But I don't think we should change how we reward these kids, because in a number of cases that reward keeps them alive, and outcomes from adverse childhood experiences that are not obsessive competitiveness and huge success in a specific area are typically much, much worse.
Yes "normal" people often have trouble seeing this (& it's frustrating as a suffering kid, that adults who are very much not suffering are using your story and taking pride in your accomplishment, as though it's theirs also, not knowing what you narrowly escaped to get there), but it may bring worse outcomes if they did (for example I would never tell my child that Little Johnny is better at basketball than they are because they play every night till 10 because that's all they have to do until their mom gets home and on the courts no one beats them up, even if it's true, because I'm not confident that my "normal" kid would use the information in a way that's wise and kind).
I used to play professionally at Marshall chess club in NYC and one of the grandmasters there went rummaging through our bag for something to eat.
A common joke in that club: What's the difference between a Chess Grandmaster and a pizza?
A pizza can feed a family of four.
You're punching down. Don't do that. If you're in doubt, please refer to HN guidelines:
"Be civil. Don't say things you wouldn't say face-to-face. Don't be snarky."
Also I am pretty sure the gm had money but he had a concept of other people's stuff and had other issues. I am just adding to the point that op made that plenty of chess grandmasters have issues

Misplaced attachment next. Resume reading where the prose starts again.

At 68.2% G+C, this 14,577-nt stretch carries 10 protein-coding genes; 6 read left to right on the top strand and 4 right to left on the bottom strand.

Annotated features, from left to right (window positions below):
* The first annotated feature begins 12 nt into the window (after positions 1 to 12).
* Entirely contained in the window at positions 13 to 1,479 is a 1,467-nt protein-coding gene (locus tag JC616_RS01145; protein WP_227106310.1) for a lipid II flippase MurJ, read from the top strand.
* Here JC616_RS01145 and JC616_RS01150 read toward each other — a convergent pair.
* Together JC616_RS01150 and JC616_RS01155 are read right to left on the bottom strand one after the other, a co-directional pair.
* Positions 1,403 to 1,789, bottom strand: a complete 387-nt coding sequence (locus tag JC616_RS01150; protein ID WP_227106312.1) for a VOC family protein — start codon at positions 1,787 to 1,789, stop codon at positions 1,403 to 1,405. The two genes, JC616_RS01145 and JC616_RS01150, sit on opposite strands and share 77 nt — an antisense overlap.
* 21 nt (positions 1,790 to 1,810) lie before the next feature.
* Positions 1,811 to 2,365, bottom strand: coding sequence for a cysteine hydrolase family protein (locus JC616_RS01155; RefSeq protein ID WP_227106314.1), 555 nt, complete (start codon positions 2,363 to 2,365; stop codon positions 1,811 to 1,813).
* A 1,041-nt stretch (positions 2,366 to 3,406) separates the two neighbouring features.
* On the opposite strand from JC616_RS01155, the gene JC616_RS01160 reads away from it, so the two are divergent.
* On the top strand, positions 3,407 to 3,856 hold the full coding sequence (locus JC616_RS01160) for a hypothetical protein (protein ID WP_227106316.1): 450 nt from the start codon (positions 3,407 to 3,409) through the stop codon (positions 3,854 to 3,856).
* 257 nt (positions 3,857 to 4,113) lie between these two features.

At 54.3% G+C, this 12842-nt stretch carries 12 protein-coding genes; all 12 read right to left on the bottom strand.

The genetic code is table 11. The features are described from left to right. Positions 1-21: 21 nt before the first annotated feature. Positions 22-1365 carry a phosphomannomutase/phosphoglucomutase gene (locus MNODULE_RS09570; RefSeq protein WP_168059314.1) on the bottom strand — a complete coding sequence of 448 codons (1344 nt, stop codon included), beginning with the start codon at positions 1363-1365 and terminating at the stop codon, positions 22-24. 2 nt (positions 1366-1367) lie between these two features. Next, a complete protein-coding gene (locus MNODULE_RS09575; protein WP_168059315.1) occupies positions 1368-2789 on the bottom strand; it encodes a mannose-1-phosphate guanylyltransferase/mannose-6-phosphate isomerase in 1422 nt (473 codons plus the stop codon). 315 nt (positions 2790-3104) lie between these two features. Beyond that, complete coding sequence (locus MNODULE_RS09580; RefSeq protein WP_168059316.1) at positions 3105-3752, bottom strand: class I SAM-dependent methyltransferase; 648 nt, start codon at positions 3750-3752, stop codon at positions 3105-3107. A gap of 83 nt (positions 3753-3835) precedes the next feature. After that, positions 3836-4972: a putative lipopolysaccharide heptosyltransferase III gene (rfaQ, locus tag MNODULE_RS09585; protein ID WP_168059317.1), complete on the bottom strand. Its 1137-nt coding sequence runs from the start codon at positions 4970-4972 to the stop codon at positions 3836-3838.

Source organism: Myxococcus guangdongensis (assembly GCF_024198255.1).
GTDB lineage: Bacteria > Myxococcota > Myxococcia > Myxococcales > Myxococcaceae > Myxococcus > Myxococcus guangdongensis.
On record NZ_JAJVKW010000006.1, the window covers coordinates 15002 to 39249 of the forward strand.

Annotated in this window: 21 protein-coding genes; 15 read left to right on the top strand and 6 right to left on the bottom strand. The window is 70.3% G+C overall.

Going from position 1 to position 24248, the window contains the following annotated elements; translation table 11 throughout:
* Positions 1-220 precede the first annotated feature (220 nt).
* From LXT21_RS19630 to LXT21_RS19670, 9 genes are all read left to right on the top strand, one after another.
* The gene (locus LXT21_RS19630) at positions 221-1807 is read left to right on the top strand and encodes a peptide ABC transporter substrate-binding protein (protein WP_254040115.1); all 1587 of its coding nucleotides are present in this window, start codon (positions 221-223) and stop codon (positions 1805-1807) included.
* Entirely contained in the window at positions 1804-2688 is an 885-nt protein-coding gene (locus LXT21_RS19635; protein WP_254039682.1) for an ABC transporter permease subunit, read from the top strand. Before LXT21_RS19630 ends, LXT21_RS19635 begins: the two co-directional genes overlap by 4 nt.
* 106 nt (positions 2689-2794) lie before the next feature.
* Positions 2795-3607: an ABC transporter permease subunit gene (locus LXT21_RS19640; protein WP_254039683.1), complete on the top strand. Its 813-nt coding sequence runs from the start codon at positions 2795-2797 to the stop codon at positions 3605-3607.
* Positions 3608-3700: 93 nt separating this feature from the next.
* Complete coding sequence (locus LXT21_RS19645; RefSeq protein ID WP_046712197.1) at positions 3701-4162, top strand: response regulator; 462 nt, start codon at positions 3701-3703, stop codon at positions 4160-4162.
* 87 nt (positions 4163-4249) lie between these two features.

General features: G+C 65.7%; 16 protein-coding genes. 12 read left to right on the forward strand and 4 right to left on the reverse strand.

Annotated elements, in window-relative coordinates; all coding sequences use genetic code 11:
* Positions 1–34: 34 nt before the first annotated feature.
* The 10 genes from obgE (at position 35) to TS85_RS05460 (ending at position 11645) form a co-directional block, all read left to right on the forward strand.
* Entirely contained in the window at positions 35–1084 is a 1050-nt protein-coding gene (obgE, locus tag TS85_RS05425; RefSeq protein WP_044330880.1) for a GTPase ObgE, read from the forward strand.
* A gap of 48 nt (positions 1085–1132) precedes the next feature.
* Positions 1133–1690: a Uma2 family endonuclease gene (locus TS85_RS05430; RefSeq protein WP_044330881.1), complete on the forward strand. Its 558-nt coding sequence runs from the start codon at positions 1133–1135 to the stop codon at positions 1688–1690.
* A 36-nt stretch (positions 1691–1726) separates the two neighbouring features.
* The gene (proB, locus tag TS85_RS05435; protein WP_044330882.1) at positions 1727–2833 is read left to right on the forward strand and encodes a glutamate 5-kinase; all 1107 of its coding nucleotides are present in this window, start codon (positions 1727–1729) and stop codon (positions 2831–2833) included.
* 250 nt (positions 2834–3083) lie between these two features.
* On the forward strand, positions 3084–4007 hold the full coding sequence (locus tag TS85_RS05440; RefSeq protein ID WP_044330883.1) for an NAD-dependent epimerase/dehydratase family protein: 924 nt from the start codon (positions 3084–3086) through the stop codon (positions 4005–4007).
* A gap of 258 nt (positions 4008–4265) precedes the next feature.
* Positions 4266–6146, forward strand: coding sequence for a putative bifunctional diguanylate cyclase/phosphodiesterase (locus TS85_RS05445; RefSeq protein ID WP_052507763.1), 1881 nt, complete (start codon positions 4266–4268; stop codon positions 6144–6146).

OP here. The point wasn't about the issues, it's that the issues often result from trauma, therefore we should speak and act with compassion.
In response, you told a story about a grandmaster who stole things from you and cracked a joke about someone being so poor that they couldn't feed their family. Hilarious!
Look, one of the reasons "plenty of chess grandmasters have issues", as you so astutely point out, is that so many people in the chess community think and act like you do. Not to single you out or anything, but this is such a common and harmful pattern. You'd think that people would see someone struggling and, I don't know, reach out to offer support. But instead, people like you make jokes.
Assuming you actually want to be part of a substantive conversation, rather than simply trolling, consider sharing more about where you come from and what you've dealt with, rather than making fun of other people.
I do agree that integrity and sportsmanship - along with the game's beauty - should be placed higher than defeating opponents and that it often isn't. At some point this may just be the nature of competing at the highest levels, but early scholastic chess shouldn't be that point.
Perhaps part of it is cultural. I grew up playing in Russia as a kid (I showed promise, but didn't go nearly as far as you). Chess was deeply woven into the culture and into my family. I have warm memories of an inspiring game that only encouraged development of integrity and perseverance. I've been hoping my child gets into it.
He did, but watching chess in the U.S. leaves me cold. Obsession with ratings, winning, trophies, pragmatism, and plain cheating at ages when these kids should be imagining themselves as honorable warriors is disheartening. I try to guide him through it - and point out the exceptions - but it always feels like swimming against the tide.
"At some point this may just be the nature of competing at the highest levels, but early scholastic chess shouldn't be that point."
Unfortunately, a little-discussed aspect of top level chess is that the only real way to be a contender for the world championships, especially these days, is to start young. Chess mastery is like fluency in a language - you can learn it at any age, but to attain the absolute top levels of performance you need to be a native speaker. This is probably why the cult of prodigies continues despite its downsides. In chess, music, dance, etc. people just love seeing superhuman performance.